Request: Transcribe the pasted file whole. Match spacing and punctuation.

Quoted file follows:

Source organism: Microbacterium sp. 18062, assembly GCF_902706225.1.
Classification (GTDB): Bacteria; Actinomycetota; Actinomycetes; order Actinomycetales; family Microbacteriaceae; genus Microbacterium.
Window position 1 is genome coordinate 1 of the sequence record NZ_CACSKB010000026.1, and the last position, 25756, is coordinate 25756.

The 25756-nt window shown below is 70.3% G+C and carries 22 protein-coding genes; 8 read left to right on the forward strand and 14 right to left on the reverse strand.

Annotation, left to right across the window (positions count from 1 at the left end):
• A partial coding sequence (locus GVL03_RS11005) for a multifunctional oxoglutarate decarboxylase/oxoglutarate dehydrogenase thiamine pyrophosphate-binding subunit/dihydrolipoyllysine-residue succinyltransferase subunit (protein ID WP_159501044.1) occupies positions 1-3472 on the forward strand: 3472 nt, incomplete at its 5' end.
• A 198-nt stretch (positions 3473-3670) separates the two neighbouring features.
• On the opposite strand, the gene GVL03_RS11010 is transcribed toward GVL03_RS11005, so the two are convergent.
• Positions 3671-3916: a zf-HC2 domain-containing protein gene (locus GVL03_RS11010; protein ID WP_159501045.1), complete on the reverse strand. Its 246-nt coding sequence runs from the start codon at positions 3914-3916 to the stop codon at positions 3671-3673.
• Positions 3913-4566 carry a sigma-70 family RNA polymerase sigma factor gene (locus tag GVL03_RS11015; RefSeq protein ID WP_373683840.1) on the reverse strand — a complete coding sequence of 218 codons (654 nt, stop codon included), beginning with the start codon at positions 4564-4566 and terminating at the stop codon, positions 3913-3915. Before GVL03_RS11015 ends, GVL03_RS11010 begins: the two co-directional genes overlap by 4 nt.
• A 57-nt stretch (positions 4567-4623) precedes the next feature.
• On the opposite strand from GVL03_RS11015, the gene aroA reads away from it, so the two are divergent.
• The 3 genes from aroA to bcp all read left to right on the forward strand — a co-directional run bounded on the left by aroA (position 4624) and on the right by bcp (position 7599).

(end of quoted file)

Source organism: Microbacterium sp. 18062, assembly GCF_902706225.1.
Classification (GTDB): Bacteria; Actinomycetota; Actinomycetes; order Actinomycetales; family Microbacteriaceae; genus Microbacterium.
Window position 1 is genome coordinate 1 of the sequence record NZ_CACSKB010000026.1, and the last position, 25756, is coordinate 25756.

The 25756-nt window shown below is 70.3% G+C and carries 22 protein-coding genes; 8 read left to right on the forward strand and 14 right to left on the reverse strand.

Annotation, left to right across the window (positions count from 1 at the left end):
• A partial coding sequence (locus GVL03_RS11005) for a multifunctional oxoglutarate decarboxylase/oxoglutarate dehydrogenase thiamine pyrophosphate-binding subunit/dihydrolipoyllysine-residue succinyltransferase subunit (protein ID WP_159501044.1) occupies positions 1-3472 on the forward strand: 3472 nt, incomplete at its 5' end.
• A 198-nt stretch (positions 3473-3670) separates the two neighbouring features.
• On the opposite strand, the gene GVL03_RS11010 is transcribed toward GVL03_RS11005, so the two are convergent.
• Positions 3671-3916: a zf-HC2 domain-containing protein gene (locus GVL03_RS11010; protein ID WP_159501045.1), complete on the reverse strand. Its 246-nt coding sequence runs from the start codon at positions 3914-3916 to the stop codon at positions 3671-3673.
• Positions 3913-4566 carry a sigma-70 family RNA polymerase sigma factor gene (locus tag GVL03_RS11015; RefSeq protein ID WP_373683840.1) on the reverse strand — a complete coding sequence of 218 codons (654 nt, stop codon included), beginning with the start codon at positions 4564-4566 and terminating at the stop codon, positions 3913-3915. Before GVL03_RS11015 ends, GVL03_RS11010 begins: the two co-directional genes overlap by 4 nt.
• A 57-nt stretch (positions 4567-4623) precedes the next feature.
• On the opposite strand from GVL03_RS11015, the gene aroA reads away from it, so the two are divergent.
• The 3 genes from aroA to bcp all read left to right on the forward strand — a co-directional run bounded on the left by aroA (position 4624) and on the right by bcp (position 7599).